Because most toilets are comprised of a simple tank and bowl design, replacing a toilet is usually an easy project. Read this article for advice on replacing this type of toilet. If you have a different style toilet, the process will not be identical. Skip here for advice on stopping a toilet from constantly running. Always adhere to the packaging instructions. Look to the illustration shows the basic components of a toilet.
Preparing the Workspace
Begin by recording the space between the the closest bolt and the wall, which is termed the rough-in. A general rule is to expect a 12-inch space, but a sales associate at the home improvement store can help make sure you get the right size toilet.
Shut off the water and hold the lever to completely empty the tank and bowl. Thoroughly dry any water that is left in the unit.
Dismantle and Dispose of the Original Unit
Loosen and remove the coupling nut by applying an adjustable wrench. Pliers may also be required. Remove the bolts holding the tank in place and get the tank out of the way.Detach the tank from the wall if needed. Remove the hold-down bolts from the bowl, and remove the bowl.
Snap the seal between the bowl and its seat and easily lift the bowl away from the house. Plug the flange to keep sewer gases from leaking into your home.
Getting Ready to Install the New Toilet
Completely clean the entire space and install any new plumbing or hardware.
Ensure that the toilet flange rises .5-inches above the floor. Do a dry run and line up the toilet to ensure that all of the components install properly. Apply the first hold-down bolts.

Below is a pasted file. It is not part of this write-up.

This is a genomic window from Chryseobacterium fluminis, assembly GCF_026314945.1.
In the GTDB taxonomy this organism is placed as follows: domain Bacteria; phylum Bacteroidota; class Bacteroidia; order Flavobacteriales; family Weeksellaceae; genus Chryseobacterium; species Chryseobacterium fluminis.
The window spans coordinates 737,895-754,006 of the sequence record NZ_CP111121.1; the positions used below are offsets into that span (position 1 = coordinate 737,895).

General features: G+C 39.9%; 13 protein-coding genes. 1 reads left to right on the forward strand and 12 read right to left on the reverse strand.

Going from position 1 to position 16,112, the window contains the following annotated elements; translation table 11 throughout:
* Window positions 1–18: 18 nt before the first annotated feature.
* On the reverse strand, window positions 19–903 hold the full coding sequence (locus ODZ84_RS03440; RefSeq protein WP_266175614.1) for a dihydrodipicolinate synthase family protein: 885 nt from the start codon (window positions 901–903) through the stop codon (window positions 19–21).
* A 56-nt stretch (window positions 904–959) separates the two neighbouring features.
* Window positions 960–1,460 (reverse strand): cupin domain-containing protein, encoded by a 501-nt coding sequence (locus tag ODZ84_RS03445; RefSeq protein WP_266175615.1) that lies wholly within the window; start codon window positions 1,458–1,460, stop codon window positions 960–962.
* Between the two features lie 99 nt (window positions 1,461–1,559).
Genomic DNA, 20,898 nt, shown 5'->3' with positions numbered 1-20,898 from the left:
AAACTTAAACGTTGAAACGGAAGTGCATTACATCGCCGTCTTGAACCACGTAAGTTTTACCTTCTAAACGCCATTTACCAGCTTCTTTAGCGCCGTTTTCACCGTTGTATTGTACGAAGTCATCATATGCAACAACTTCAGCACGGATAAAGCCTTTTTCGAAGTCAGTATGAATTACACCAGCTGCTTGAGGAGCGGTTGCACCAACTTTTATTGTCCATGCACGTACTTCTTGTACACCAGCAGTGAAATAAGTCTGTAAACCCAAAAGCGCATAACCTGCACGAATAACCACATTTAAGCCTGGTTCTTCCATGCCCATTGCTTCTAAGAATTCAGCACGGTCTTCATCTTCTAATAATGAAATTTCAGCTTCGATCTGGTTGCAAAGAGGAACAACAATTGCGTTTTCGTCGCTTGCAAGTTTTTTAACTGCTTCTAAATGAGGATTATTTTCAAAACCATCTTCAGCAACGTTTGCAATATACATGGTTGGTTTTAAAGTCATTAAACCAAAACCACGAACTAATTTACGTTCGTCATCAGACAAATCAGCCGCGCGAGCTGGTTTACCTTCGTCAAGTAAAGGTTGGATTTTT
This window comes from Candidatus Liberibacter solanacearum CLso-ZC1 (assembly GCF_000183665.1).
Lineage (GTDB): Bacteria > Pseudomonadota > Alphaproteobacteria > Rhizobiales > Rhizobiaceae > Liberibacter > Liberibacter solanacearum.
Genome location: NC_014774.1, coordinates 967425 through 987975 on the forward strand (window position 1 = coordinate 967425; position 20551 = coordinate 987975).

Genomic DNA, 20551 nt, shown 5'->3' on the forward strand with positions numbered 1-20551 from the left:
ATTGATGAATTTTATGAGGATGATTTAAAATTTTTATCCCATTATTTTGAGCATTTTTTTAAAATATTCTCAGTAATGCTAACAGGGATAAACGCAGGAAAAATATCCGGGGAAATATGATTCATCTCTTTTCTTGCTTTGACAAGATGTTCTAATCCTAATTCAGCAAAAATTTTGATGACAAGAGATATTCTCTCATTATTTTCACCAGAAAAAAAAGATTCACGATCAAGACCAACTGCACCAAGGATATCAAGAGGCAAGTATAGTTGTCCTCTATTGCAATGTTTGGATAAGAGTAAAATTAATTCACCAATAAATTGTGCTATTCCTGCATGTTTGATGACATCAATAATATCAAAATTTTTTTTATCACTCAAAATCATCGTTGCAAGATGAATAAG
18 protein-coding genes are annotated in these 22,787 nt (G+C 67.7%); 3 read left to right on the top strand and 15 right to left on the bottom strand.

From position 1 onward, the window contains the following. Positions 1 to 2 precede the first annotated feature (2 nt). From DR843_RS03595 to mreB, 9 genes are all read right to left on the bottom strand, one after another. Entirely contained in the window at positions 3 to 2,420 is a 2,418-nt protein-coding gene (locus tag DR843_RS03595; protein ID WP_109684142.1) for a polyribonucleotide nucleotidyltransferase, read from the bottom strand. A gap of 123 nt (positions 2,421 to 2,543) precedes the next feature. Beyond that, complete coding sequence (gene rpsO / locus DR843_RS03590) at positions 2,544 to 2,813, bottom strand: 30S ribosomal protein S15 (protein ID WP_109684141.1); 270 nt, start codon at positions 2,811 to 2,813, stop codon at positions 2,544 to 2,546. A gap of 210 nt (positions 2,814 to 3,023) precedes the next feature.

Installing the New Unit
Generally speaking, the process for adding the new unit is the direct reverse of taking the old one out. Lay newspaper for protection, then once the bowl is inverted, seal
the soil flange to the toilet with a gasket.
Wax gaskets come both with and without sleeves. Seal the base of the toilet bowl according to the manufacturer's recommendation. Unplug the flange and place the bowl. Position the bowl over the floor so that the horn faces the flange and slowly put in place.
Apply downward pressure and rock the toilet into place. Make sure that the toilet is level.
Adding the Tank
Install any necessary hardware. Install the rubber spud washer according to the manufacturer's instructions. Once it's in place, place the tank. Finally put the tank mounting bolts in place.
Finishing the Project
Connect the water line using a coupling nut. Restore the water. Trim and caulk as necessary. Remove any excess material. Test the toilet and make sure it works properly.
Information in this article has been furnished by the National Retail Hardware Association (NRHA) and associated contributors.